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An RSA key is actually a key pair: a public key and a private key. The public key is usually uploaded to a server. If I understand correctly, in this situation, attacking RSA amounts to solving a math factoring problem, for which there are (currently theoretical) efficient quantum algorithms.

My question is, what if the RSA public key is not actually made public at all? Is it as easy to attack such "purely private" RSA encryption than it is to attack "normal" RSA encryption, in which the public key is known? Is the public key somehow embedded in the RSA encrypted message? If not, do the quantum algorithms need the RSA public key to work?

If purely private RSA is harder to attack, how does purely private 2048/4096 RSA encryption compare to 128/256 AES?

Edit: I understand that:

  • RSA is usually only used to encrypt a random "session key", which is then used for symmetric (say, AES) cryptography. E.g., in OpenPGP: https://tools.ietf.org/html/rfc4880#section-2.1 .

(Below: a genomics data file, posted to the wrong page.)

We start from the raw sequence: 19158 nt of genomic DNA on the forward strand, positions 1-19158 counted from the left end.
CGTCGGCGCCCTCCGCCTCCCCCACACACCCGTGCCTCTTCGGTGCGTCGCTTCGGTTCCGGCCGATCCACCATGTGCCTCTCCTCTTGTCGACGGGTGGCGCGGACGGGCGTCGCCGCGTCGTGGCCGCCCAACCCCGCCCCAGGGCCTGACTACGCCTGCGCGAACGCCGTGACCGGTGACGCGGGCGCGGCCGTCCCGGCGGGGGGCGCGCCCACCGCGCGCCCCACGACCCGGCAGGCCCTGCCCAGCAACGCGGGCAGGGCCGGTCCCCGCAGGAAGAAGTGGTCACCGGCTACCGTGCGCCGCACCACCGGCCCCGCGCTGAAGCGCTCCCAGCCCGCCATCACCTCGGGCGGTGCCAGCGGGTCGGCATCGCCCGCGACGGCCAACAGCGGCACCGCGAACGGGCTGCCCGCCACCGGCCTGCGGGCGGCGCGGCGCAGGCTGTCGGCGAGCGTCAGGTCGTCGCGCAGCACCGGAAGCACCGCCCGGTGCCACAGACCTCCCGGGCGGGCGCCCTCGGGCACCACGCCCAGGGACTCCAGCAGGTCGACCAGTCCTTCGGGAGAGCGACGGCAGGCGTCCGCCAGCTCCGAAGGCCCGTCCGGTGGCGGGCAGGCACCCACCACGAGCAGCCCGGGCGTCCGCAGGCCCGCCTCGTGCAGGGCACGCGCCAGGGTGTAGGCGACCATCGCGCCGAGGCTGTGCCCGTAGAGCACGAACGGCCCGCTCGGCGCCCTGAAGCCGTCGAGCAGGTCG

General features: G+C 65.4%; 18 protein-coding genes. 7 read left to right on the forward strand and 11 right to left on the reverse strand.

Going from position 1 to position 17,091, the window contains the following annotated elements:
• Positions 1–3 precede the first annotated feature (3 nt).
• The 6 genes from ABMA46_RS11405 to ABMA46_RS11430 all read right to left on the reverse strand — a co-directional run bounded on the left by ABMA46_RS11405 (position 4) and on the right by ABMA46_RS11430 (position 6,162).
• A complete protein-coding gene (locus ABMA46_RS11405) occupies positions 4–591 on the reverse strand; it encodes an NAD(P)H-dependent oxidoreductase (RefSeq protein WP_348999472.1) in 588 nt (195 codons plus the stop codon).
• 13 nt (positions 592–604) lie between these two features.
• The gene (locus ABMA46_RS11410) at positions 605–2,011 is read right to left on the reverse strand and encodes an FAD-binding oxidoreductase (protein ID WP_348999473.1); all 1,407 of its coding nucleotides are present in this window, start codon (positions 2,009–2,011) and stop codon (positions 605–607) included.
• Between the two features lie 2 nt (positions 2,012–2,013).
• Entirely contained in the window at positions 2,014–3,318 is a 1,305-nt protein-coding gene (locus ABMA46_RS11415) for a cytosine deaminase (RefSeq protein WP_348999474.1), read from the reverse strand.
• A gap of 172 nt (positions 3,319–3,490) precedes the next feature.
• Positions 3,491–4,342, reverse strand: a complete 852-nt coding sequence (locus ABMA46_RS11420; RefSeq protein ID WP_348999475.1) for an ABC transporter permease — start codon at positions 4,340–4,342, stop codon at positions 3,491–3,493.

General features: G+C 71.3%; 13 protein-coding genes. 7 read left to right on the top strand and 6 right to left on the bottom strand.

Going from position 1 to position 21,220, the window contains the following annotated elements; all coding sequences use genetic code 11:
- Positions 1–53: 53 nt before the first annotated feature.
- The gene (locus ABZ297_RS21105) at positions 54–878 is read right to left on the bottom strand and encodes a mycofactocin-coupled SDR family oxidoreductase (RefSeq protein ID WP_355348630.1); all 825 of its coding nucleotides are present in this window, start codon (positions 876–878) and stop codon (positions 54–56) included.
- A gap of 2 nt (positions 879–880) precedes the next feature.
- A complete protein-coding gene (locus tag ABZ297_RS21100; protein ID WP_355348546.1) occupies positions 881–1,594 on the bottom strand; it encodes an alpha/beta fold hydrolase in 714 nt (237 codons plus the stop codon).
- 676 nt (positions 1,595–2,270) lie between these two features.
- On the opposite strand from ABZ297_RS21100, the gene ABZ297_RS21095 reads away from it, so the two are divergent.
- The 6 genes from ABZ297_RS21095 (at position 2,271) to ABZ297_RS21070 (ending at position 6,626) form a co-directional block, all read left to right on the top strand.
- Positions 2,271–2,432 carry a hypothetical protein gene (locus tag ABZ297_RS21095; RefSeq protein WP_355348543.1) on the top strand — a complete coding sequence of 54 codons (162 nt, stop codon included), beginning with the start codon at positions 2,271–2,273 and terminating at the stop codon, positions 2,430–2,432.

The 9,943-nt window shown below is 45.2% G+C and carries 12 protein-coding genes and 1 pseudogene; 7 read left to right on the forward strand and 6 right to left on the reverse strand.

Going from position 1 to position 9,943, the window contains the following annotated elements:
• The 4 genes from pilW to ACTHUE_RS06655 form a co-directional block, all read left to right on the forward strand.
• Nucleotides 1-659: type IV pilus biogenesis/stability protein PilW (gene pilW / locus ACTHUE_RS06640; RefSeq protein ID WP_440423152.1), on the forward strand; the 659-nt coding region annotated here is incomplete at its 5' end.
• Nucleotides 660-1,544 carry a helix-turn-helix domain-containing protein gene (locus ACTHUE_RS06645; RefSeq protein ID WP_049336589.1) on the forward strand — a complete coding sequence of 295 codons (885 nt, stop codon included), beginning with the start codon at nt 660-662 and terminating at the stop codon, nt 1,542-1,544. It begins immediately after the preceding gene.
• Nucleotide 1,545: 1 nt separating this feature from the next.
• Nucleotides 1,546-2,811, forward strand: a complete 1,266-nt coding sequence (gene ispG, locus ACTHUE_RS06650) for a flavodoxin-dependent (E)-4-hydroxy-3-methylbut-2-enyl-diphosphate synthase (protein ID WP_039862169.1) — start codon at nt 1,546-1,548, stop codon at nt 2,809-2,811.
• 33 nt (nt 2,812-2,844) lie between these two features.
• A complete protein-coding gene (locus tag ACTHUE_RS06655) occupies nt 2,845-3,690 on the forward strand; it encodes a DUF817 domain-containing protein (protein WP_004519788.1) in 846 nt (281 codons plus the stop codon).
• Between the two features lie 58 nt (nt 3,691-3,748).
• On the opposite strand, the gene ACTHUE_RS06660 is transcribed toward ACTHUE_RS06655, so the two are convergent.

• The extra RSA layer introduces an extra vulnerability: one can attack it by breaking either RSA or the session AES.

  • If the extra RSA layer uses a known public key, it is "much easier" to break that, at least in theory, using future quantum algorithms, than it is to break AES.

What I'm trying to understand is, how does "purely private" RSA + session AES compare with AES alone (assume the same AES key size).

Edit 2: To avoid unnecessary tangents, I added an extensive clarification of what I'm trying to understand here. The question there is "Is there a hacky way to remove the unnecessary RSA?". The OP here asks "Just how bad is the unnecessary RSA?"

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No widely used system uses RSA to encrypt data. RSA is slow. Really slow. RSA is used together with an symmetric cypher like AES. A random key is created for AES, the data is encrypted with AES and that key. Then the Key is encrypted with RSA and thrown away.

If you can crack the symmetric cypher (usually AES nowadays) you can also break the hybrid encryption. In practice, there is no advantage for you. In one case, the attacker has to break AES. In the other case, he can either break AES or RSA to get your message!